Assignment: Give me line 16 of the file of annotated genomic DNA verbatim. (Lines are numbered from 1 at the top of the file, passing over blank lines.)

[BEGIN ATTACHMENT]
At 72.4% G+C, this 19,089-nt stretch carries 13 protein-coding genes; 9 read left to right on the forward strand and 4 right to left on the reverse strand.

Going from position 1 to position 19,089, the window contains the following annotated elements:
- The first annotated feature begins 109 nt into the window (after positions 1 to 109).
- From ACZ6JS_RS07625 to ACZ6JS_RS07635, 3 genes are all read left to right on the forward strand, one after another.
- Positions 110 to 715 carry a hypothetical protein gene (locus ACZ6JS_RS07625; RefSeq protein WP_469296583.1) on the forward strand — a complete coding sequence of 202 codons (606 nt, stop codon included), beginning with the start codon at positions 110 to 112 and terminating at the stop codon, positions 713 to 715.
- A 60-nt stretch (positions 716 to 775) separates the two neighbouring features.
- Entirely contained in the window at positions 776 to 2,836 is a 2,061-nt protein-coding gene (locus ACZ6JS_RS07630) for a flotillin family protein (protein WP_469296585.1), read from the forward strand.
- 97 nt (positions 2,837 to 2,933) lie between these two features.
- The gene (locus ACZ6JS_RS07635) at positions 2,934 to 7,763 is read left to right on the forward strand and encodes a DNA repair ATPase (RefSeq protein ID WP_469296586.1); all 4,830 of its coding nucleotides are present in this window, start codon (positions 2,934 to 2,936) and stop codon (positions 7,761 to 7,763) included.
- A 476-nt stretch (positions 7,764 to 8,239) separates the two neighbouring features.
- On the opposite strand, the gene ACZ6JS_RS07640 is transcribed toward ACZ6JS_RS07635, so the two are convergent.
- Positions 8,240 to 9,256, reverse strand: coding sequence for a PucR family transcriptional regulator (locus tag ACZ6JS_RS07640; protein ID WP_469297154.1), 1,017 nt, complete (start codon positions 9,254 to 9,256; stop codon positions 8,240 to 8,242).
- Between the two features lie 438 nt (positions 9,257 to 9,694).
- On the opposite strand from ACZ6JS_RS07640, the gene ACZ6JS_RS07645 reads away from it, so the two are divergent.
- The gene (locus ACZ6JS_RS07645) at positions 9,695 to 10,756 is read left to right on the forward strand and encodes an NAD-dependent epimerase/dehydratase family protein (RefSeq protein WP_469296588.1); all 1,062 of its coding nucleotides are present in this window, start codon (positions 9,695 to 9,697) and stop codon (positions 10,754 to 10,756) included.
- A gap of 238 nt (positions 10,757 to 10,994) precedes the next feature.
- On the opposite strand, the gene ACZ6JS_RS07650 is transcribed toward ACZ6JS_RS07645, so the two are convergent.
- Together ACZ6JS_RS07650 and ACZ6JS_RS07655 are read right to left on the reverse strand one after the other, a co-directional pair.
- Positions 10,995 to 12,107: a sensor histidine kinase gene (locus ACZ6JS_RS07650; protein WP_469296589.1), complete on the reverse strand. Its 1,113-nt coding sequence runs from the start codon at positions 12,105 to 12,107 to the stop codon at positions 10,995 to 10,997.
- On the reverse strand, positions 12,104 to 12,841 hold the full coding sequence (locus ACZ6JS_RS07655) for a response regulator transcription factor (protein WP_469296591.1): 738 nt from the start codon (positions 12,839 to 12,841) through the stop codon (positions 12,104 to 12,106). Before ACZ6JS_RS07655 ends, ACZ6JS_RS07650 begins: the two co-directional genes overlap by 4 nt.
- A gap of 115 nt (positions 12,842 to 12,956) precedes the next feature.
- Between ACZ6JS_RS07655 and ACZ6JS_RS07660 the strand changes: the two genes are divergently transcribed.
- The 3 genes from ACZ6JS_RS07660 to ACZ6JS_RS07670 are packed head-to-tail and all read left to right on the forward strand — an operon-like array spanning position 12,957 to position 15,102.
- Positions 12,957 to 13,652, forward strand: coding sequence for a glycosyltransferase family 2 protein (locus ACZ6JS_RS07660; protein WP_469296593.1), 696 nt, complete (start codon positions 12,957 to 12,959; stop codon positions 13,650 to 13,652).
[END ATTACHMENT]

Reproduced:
- A gap of 238 nt (positions 10,757 to 10,994) precedes the next feature.